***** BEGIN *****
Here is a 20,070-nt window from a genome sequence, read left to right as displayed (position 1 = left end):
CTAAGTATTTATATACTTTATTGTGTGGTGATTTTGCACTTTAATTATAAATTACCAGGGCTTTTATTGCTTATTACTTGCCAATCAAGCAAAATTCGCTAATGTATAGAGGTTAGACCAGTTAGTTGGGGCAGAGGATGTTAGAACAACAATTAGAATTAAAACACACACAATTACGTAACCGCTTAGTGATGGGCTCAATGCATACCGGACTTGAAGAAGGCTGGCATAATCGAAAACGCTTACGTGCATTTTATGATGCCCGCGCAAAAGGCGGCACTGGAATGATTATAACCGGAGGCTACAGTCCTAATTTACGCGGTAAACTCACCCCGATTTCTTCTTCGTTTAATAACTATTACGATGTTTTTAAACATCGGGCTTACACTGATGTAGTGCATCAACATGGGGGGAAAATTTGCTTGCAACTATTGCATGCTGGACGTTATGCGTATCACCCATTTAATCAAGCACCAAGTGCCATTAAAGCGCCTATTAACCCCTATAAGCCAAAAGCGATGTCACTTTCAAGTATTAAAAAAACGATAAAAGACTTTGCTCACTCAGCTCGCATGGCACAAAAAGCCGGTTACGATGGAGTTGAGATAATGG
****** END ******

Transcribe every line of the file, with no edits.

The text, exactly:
Here is a 20,070-nt window from a genome sequence, read left to right as displayed (position 1 = left end):
CTAAGTATTTATATACTTTATTGTGTGGTGATTTTGCACTTTAATTATAAATTACCAGGGCTTTTATTGCTTATTACTTGCCAATCAAGCAAAATTCGCTAATGTATAGAGGTTAGACCAGTTAGTTGGGGCAGAGGATGTTAGAACAACAATTAGAATTAAAACACACACAATTACGTAACCGCTTAGTGATGGGCTCAATGCATACCGGACTTGAAGAAGGCTGGCATAATCGAAAACGCTTACGTGCATTTTATGATGCCCGCGCAAAAGGCGGCACTGGAATGATTATAACCGGAGGCTACAGTCCTAATTTACGCGGTAAACTCACCCCGATTTCTTCTTCGTTTAATAACTATTACGATGTTTTTAAACATCGGGCTTACACTGATGTAGTGCATCAACATGGGGGGAAAATTTGCTTGCAACTATTGCATGCTGGACGTTATGCGTATCACCCATTTAATCAAGCACCAAGTGCCATTAAAGCGCCTATTAACCCCTATAAGCCAAAAGCGATGTCACTTTCAAGTATTAAAAAAACGATAAAAGACTTTGCTCACTCAGCTCGCATGGCACAAAAAGCCGGTTACGATGGAGTTGAGATAATGG